They’re more than a major headache, and unfortunately they’re not that uncommon. Hip implant failure can lead to severe health issues for anyone who has had the procedure. The following are the most common types of complications, but this is not a comprehensive list; for a full list of complications, speak with your medical provider.
Types of Hip Implants
Total hip replacement procedures replace the entire hip structure with an implant; these are the most invasive. Partial hip replacement procedures are the second most invasive types of hip implants, and typically address only partial hip injuries, such as hip fractures along the neck of the femur. The final type of hip replacement implants are used in order to prevent bone loss; this procedure is called hip resurfacing.
Depending on the type of surgery you underwent, you will have different side effects. You will also have different symptoms to be aware of that will signal to you that the implant procedure is failing.
Types of Complications: Debris Related
In total hip replacement and hip resurfacing procedures, sometimes issues arise from the new cup and ball/ball covering rubbing together and fracturing off debris inside your body. The type of debris will depend on the material makeup of the implant. If you have either type of this implant, you should pay attention to the time following your recovery–if the area develops a severe sensitivity, and affects the muscle tissue around the implant, you may be suffering from a muscular reaction to the debris. This can develop into severe problems, including total hip implant failure, and metallosis.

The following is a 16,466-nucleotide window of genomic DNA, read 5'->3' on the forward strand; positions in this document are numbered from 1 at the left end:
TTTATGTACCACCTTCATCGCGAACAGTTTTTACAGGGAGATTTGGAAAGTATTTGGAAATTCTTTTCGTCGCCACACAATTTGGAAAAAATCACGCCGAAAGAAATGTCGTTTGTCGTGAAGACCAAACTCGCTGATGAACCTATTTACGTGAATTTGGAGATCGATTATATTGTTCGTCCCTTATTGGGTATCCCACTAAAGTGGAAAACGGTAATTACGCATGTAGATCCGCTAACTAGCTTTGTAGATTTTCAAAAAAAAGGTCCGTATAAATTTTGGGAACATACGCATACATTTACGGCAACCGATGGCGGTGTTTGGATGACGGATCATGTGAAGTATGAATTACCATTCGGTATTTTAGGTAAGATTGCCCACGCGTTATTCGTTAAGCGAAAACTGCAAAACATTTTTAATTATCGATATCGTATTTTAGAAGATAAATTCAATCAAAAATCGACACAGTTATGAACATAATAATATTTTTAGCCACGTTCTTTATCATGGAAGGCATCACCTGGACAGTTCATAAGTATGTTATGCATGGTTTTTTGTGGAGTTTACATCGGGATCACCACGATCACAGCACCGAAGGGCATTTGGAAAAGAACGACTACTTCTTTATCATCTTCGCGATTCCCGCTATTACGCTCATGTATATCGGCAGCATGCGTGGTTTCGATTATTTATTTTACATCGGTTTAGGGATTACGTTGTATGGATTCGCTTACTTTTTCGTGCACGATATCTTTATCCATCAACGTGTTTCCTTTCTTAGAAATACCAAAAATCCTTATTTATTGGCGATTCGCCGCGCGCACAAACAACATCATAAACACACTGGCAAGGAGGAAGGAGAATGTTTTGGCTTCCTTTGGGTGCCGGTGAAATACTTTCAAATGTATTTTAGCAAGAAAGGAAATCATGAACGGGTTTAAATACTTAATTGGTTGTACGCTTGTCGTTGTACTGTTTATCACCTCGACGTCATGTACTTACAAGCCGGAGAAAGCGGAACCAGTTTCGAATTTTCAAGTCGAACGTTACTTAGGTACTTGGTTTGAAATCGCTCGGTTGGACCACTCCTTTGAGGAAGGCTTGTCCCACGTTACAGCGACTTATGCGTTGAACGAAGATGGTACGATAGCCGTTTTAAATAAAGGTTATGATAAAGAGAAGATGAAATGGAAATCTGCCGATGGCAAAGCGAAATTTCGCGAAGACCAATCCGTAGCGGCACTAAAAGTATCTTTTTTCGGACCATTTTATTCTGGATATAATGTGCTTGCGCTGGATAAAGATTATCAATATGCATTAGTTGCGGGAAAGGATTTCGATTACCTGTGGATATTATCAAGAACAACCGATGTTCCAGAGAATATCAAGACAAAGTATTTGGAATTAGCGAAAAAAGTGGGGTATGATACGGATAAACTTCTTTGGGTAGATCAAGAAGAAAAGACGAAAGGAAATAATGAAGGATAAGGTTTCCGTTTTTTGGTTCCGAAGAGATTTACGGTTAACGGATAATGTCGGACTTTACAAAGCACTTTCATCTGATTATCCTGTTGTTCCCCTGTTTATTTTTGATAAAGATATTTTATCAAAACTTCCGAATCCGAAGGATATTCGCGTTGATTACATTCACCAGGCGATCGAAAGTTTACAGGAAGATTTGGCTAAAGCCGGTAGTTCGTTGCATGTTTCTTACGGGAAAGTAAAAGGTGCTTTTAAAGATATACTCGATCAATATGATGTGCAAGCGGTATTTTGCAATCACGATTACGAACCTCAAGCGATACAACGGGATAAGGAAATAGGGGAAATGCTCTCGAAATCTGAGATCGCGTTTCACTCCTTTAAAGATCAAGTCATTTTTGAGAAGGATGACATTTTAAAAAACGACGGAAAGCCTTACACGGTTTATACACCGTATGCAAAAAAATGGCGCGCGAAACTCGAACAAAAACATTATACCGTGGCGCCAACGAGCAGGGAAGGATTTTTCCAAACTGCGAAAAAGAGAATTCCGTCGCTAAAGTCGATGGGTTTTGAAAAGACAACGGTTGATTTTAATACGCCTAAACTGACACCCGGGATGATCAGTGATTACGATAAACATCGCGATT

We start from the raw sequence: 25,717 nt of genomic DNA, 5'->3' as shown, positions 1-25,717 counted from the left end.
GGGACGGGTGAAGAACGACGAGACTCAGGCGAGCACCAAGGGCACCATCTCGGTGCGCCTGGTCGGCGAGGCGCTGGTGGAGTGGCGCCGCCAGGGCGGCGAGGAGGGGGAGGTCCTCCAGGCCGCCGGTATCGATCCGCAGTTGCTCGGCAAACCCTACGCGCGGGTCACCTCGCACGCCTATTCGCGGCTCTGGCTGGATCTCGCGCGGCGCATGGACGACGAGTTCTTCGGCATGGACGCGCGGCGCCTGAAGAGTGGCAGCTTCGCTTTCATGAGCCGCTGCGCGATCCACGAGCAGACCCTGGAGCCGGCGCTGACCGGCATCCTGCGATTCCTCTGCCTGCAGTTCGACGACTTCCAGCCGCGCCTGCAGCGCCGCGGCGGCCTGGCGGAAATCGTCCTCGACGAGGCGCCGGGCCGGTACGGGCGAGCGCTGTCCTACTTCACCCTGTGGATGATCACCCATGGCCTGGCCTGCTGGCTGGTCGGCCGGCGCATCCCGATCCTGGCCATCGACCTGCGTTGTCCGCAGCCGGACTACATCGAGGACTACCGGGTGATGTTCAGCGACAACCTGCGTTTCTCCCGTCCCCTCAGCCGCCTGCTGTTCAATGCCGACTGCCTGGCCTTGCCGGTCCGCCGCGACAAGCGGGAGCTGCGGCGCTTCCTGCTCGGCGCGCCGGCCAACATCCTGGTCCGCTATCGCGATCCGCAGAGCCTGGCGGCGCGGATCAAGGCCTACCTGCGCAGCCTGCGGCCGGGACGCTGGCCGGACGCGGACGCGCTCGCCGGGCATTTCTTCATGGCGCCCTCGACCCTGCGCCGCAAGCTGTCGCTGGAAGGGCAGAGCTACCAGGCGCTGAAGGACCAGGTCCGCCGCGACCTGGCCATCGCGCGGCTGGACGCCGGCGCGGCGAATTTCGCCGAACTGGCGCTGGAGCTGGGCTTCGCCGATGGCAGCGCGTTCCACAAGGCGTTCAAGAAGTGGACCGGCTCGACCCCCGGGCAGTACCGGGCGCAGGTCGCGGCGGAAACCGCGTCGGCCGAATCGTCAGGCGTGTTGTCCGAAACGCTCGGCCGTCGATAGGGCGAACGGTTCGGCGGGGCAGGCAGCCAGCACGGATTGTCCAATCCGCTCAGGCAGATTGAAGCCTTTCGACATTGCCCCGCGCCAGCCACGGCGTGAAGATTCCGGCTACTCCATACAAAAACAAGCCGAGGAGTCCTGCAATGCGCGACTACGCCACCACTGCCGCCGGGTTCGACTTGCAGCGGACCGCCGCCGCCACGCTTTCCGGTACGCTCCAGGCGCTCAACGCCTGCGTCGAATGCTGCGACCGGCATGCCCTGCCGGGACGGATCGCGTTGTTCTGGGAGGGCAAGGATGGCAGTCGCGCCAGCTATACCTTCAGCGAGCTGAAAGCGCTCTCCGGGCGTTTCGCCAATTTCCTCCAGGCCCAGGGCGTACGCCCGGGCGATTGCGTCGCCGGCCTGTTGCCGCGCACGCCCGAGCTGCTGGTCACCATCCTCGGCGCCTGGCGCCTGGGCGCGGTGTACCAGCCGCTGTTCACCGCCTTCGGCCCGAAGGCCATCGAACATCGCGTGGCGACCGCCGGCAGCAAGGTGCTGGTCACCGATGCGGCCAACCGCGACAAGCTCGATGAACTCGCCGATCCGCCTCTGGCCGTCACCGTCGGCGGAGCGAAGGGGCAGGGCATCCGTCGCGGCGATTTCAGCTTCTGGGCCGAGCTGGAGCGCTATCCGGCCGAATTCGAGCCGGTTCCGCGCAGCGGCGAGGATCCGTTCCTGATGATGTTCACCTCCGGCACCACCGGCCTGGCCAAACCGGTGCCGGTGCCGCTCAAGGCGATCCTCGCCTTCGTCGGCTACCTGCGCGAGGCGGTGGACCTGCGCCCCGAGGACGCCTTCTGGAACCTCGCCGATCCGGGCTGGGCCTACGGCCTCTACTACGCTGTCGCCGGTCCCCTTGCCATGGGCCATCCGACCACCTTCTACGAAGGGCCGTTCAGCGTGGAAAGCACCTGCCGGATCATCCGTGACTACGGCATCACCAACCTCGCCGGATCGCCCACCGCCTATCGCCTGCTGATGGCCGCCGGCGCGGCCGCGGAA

Metallosis is a buildup of metallic debris in the soft tissue of the body, that can result in metal poisoning. Side effects to watch out for include:
- Severe Joint Pain
- Implant Failure
- Implant Loosening
- Local Tissue Necrosis
- Deterioration of the Bone around the Implant
- Formation of cysts or pseudotumors
Additionally, if metal ions from the affected tissues enter the blood, and the blood ion levels increase too much, it can cause cognitive and nervous system problems, including emotional imbalance and severe headaches.
Osteolysis, meanwhile, is the condition in which the patient loses bone around the hip implant. It is a protective, cleansing measure the body takes to remove the offending particles around the implant. It is a highly common long term hip implant issue, and is estimated to be responsible for 75% of all implant failures. There are no symptoms of this complication, unfortunately, so the best step you can take in catching this serious problem is getting a regular checkup with your doctor, or even getting radiographs to detect it.
Types of Complications: Infection
This is the second common cause of complications. About 1 in 100 will develop infections after their surgeries, which start because of bacteria that grow around the implant. Depending on the type of implant you’ve received, you could develop an infection weeks or even years after the surgery. Side effects to watch out for include:
- Increased pain or stiffness in a previously well-functioning joint
- Warmth and redness around the wound
- Wound drainage
- Fevers, chills and night sweats